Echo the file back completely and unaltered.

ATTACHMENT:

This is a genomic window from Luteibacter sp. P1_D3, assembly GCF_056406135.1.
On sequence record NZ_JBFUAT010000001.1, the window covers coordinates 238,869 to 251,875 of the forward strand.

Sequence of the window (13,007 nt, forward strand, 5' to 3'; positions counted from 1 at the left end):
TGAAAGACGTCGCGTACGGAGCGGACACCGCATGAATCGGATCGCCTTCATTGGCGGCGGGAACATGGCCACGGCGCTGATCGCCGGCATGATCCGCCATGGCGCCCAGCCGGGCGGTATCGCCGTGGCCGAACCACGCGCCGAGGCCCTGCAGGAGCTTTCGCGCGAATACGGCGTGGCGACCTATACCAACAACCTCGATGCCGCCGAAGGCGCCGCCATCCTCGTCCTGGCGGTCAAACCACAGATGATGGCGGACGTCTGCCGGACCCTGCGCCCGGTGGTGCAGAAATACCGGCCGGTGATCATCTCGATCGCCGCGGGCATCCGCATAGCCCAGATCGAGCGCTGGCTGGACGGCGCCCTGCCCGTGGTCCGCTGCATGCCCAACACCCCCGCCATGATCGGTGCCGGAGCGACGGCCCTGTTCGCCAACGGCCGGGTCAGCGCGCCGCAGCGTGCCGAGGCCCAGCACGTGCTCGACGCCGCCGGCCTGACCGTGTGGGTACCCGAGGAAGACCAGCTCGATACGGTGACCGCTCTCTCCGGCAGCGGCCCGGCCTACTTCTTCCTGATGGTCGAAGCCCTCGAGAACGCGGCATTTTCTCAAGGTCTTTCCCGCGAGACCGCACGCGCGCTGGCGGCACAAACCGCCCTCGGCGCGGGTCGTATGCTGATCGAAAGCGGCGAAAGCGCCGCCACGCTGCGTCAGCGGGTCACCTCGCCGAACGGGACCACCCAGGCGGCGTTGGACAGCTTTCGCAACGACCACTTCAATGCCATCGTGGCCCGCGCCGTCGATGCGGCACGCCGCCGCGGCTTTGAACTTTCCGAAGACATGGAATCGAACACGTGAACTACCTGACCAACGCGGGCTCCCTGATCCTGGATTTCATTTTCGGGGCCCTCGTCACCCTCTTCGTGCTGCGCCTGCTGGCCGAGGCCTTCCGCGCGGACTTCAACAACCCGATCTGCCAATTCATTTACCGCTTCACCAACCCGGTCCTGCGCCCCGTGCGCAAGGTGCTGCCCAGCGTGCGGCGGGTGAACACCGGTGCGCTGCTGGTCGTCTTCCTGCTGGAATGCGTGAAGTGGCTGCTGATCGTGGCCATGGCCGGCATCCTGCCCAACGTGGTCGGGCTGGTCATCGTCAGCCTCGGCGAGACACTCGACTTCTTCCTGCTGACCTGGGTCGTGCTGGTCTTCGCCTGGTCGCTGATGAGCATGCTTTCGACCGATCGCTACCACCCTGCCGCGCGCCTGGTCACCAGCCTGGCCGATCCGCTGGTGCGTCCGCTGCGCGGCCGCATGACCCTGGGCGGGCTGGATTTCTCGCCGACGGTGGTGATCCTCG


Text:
This is a genomic window from Luteibacter sp. P1_D3, assembly GCF_056406135.1.
On sequence record NZ_JBFUAT010000001.1, the window covers coordinates 238,869 to 251,875 of the forward strand.

Sequence of the window (13,007 nt, forward strand, 5' to 3'; positions counted from 1 at the left end):
TGAAAGACGTCGCGTACGGAGCGGACACCGCATGAATCGGATCGCCTTCATTGGCGGCGGGAACATGGCCACGGCGCTGATCGCCGGCATGATCCGCCATGGCGCCCAGCCGGGCGGTATCGCCGTGGCCGAACCACGCGCCGAGGCCCTGCAGGAGCTTTCGCGCGAATACGGCGTGGCGACCTATACCAACAACCTCGATGCCGCCGAAGGCGCCGCCATCCTCGTCCTGGCGGTCAAACCACAGATGATGGCGGACGTCTGCCGGACCCTGCGCCCGGTGGTGCAGAAATACCGGCCGGTGATCATCTCGATCGCCGCGGGCATCCGCATAGCCCAGATCGAGCGCTGGCTGGACGGCGCCCTGCCCGTGGTCCGCTGCATGCCCAACACCCCCGCCATGATCGGTGCCGGAGCGACGGCCCTGTTCGCCAACGGCCGGGTCAGCGCGCCGCAGCGTGCCGAGGCCCAGCACGTGCTCGACGCCGCCGGCCTGACCGTGTGGGTACCCGAGGAAGACCAGCTCGATACGGTGACCGCTCTCTCCGGCAGCGGCCCGGCCTACTTCTTCCTGATGGTCGAAGCCCTCGAGAACGCGGCATTTTCTCAAGGTCTTTCCCGCGAGACCGCACGCGCGCTGGCGGCACAAACCGCCCTCGGCGCGGGTCGTATGCTGATCGAAAGCGGCGAAAGCGCCGCCACGCTGCGTCAGCGGGTCACCTCGCCGAACGGGACCACCCAGGCGGCGTTGGACAGCTTTCGCAACGACCACTTCAATGCCATCGTGGCCCGCGCCGTCGATGCGGCACGCCGCCGCGGCTTTGAACTTTCCGAAGACATGGAATCGAACACGTGAACTACCTGACCAACGCGGGCTCCCTGATCCTGGATTTCATTTTCGGGGCCCTCGTCACCCTCTTCGTGCTGCGCCTGCTGGCCGAGGCCTTCCGCGCGGACTTCAACAACCCGATCTGCCAATTCATTTACCGCTTCACCAACCCGGTCCTGCGCCCCGTGCGCAAGGTGCTGCCCAGCGTGCGGCGGGTGAACACCGGTGCGCTGCTGGTCGTCTTCCTGCTGGAATGCGTGAAGTGGCTGCTGATCGTGGCCATGGCCGGCATCCTGCCCAACGTGGTCGGGCTGGTCATCGTCAGCCTCGGCGAGACACTCGACTTCTTCCTGCTGACCTGGGTCGTGCTGGTCTTCGCCTGGTCGCTGATGAGCATGCTTTCGACCGATCGCTACCACCCTGCCGCGCGCCTGGTCACCAGCCTGGCCGATCCGCTGGTGCGTCCGCTGCGCGGCCGCATGACCCTGGGCGGGCTGGATTTCTCGCCGACGGTGGTGATCCTCG